On page 333 in Section 52: The Fundamental Group (Topology by Munkres) Munkres writes: (see attachment giving Munkres pages 333-334)

"Suppose that $\displaystyle h: X \rightarrow Y $ is a continuous map that carries the point $\displaystyle x_0 $ of X to the point $\displaystyle y_0 $ of Y.

We denote this fact by writing:

$\displaystyle h: ( X, x_0) \rightarrow (Y, y_0) $

If f is a loop in X based at $\displaystyle x_0 $ , then the composite $\displaystyle h \circ f : I \rightarrow Y $ is a loop in Y based at $\displaystyle y_0 $"

I am confused as to how this works ... can someone help with the formal mechanics of this.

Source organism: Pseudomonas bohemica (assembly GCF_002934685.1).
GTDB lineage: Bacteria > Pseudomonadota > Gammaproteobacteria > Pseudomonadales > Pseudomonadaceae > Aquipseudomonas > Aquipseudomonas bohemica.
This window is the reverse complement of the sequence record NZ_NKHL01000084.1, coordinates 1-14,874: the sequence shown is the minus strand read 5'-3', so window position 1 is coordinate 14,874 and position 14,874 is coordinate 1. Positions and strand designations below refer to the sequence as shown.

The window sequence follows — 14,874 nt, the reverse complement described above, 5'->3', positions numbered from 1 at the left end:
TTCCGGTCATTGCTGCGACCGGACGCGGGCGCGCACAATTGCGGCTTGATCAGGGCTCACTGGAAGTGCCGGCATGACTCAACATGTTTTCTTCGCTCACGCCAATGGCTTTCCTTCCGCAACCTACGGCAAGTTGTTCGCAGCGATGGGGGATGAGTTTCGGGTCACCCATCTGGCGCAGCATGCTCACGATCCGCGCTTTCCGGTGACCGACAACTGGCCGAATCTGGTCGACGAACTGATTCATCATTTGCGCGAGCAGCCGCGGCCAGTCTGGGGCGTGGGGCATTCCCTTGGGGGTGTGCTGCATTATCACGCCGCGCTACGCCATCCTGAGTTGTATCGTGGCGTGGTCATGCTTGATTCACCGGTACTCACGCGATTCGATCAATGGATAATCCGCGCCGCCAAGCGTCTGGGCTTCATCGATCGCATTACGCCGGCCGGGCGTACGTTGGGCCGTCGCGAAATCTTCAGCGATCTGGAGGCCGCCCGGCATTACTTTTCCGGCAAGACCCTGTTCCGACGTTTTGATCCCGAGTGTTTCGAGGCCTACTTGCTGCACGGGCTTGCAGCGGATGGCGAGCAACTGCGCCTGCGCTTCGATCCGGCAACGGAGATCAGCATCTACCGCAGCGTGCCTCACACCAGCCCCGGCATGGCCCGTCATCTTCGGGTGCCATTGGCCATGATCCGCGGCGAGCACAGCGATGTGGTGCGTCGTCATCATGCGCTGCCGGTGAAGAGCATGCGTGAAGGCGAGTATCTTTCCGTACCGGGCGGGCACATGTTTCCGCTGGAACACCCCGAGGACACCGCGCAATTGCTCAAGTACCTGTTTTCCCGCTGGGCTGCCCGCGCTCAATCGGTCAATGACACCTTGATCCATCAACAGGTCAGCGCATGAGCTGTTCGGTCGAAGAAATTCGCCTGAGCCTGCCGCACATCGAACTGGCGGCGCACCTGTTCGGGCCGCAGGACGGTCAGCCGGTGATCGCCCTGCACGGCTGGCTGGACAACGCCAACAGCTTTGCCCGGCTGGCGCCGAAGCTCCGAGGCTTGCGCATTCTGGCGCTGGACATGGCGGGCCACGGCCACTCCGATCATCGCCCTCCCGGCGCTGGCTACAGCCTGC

To illustrate my confusion, consider the following ( see my diagram and text in atttachment "Diagram ..." )

Consider a point $\displaystyle i^' $ $\displaystyle \in [0, 1]$ that is mapped by f into $\displaystyle x^' $ i.e. $\displaystyle f( i^{'} ) $ $\displaystyle = x^' $

Then we would imagine that $\displaystyle i^' $ is mapped by $\displaystyle h \circ f $ into some corresponding point $\displaystyle y^' $ ( see my diagram and text in atttachment "Diagram ..." )

i.e. $\displaystyle h \circ f (i^{'} ) $ $\displaystyle = y^' $

BUT

$\displaystyle h \circ f (i^{'} ) = h(f(i^{'} )) = h(x^{'} ) $

But (see above) we only know of h that it maps $\displaystyle x_0 $ into $\displaystyle y_0 $? {seems to me that is not all we need to know about h???}

Can anyone please clarify this situation - preferably formally and explicitly?

Peter